As a WordPress designer and developer, I have opted into receive email marketing communications from WooThemes, the company that owns the #1 eCommerce Plug-in for WordPress, WooCommerce.
I have an account with them, and as you can imagine, have purchased many products, for both our business, and our clients.
So, I’m used to getting monthly updates from them on how they’ve added features, made updates, bug fixes, version updates, etc.
In addition, they send out a monthly communication that highlights “best eCommerce Web Design practices.”
As I believe most Email Newsletters are / should be to brands, WooThemes’ monthly email communications are helpful, not pushy, and generally just a friendly reminder that their company exists, and can be trusted.
So, two email communications per month, on average, with a purpose, and some substance behind it.
This is how we advise all of our clients (and prospective clients) to treat email marketing. Don’t be afraid to email your lists this often.
Not only are most small business owners and marketers afraid to email their lists this often, but they’re REALLY confused / afraid of the following strategy that WooThemes recently deployed.
They asked people on their current list, if they wanted to receive a specific type of communication – their “2018 Holiday Tips and Tricks” for eCommerce, featuring four weeks of tips, content, and tricks from WooCommerce and friends, including how to:
- Prepare for traffic spikes
- Make your navigation holiday-shopper friendly
- Drive revenue with data-led tactics
- Create a gifting guide
- Enable subscription gifting
- Handle shipping returns
- Prepare for the post-holiday tax season
So, to recap, I’m already on their list. They can just SEND IT TO ME. They don’t have to ask, but instead, they’re asking me if I want to receive this, making me go through this flow, and while courteous, they’re NOT doing it as a courtesy. 🙂 They’re doing it as a list segmentation / lead nurturing STRATEGY, to make sure that users who opt-in, receive more frequent and different types of communications, than users that click the landing page and don’t opt-in, or that ignore the email completely. And yes, they can see all of that data, and we can show you how you can as well.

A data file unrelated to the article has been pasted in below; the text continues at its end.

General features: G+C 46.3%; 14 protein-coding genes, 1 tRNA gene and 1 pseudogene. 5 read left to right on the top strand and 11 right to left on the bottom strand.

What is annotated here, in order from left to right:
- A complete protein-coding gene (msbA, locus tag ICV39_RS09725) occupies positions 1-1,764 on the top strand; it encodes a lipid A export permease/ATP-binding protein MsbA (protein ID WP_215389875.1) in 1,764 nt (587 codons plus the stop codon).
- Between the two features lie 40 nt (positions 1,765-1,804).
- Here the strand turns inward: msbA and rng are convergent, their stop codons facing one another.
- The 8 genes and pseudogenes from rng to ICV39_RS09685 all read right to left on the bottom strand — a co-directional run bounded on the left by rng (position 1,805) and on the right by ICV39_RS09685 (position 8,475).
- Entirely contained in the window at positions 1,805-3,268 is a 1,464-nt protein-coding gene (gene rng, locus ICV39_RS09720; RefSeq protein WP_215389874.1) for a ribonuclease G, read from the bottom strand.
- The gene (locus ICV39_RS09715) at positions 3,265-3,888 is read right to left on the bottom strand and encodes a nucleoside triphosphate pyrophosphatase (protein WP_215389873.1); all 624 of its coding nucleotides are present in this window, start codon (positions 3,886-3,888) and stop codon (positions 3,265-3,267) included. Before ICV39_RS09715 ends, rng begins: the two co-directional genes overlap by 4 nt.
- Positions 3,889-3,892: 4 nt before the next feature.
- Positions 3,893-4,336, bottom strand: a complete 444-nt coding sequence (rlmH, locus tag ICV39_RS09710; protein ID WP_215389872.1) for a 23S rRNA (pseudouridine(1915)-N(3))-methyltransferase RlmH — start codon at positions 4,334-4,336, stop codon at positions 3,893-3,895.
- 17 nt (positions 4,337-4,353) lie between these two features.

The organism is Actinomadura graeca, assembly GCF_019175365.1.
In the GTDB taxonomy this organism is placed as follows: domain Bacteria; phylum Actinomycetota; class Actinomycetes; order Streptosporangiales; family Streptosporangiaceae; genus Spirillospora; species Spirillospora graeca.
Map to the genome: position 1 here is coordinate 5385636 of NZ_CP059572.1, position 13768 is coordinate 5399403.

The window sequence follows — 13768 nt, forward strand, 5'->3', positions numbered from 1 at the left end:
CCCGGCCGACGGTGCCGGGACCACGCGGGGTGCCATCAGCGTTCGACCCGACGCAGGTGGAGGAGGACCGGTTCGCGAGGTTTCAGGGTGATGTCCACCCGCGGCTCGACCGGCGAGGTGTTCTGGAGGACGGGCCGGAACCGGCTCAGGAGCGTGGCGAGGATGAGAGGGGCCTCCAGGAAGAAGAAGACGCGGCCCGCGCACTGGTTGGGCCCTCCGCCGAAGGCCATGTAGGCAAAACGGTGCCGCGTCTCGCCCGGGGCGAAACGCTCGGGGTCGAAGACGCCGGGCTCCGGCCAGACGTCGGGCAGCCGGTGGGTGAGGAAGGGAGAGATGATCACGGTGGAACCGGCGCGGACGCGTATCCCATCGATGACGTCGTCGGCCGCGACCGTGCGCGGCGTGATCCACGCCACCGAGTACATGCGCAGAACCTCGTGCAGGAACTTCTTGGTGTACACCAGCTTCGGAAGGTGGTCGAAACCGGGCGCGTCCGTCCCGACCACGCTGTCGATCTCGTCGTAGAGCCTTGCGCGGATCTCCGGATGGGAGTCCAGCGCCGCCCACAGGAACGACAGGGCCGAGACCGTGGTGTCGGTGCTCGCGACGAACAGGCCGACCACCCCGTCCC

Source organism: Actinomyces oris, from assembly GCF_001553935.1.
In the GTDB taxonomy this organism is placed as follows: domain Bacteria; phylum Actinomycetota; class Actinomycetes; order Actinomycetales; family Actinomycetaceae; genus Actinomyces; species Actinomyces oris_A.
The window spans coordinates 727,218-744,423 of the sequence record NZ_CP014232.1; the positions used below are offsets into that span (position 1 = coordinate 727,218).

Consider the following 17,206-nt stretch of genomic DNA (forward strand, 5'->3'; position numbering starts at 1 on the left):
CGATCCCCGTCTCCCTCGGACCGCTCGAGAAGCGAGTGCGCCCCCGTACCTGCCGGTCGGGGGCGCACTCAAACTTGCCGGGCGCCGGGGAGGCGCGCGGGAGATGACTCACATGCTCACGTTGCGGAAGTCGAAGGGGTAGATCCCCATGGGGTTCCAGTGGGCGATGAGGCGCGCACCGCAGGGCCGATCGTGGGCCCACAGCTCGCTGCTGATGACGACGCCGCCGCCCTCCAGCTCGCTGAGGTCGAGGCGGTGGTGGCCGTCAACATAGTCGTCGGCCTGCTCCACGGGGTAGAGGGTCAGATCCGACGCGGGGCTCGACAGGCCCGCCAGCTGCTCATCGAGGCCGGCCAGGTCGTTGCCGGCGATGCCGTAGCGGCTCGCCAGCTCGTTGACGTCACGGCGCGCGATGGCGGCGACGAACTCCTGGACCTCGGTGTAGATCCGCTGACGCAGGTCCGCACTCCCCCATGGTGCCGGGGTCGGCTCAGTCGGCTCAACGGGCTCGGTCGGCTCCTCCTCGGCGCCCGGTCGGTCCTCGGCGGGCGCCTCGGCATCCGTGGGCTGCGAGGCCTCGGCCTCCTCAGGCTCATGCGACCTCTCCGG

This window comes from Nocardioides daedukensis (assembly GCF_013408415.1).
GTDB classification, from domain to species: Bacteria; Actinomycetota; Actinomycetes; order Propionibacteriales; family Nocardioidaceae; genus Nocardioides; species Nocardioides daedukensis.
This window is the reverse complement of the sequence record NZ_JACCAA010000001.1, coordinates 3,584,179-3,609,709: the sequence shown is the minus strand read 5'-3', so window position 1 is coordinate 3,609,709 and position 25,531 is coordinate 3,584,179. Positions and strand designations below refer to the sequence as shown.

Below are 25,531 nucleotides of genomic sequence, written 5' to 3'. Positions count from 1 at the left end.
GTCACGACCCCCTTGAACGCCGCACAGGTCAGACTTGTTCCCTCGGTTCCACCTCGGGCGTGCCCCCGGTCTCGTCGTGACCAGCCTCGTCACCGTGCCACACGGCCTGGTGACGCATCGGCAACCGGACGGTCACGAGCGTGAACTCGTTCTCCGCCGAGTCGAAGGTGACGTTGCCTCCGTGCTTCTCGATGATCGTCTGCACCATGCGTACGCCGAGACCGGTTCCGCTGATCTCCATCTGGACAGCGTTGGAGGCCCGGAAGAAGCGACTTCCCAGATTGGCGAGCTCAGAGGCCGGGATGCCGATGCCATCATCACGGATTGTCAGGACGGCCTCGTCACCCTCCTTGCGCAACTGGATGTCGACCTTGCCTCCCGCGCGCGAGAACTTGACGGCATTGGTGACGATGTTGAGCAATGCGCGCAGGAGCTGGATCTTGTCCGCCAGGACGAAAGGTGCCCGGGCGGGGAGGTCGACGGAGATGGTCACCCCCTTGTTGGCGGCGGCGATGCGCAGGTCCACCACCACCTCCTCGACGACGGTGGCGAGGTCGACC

So instead of being afraid of volume, consider this list segmentation strategy. Ask your users if they want to receive a specific drip flow, or type of communication. If they opt-in (i.e., fill out the landing page) you can have your web developer (or us) set up your email marketing service provider (i.e. Mailchimp, Constant Contact, Emma, etc.) to drop email addresses into your special list (called list segmentation) and those users can then receive these special communications, while those who don’t say they want them, won’t get them.
Basically, this is how to provide optimal value to those who want it from you, while not annoying those who don’t want it from you.
You will accomplish two things in the process:
1. Keep those who want to be close to you closest to you and most loyal to you.
2. Keep those who don’t want to be closest to you, close enough to contact you when they’re ready.
I’d normally have an analogy for this, but my brain is fried right now. I hope this makes sense. Below is the flow I went through with WooThemes’ communication.
Your users MAY question why you’re doing this, but if presented like the way WooCommerce does, they should appreciate it more than they question it, and you’ll only get the people who truly want the communication on the communication.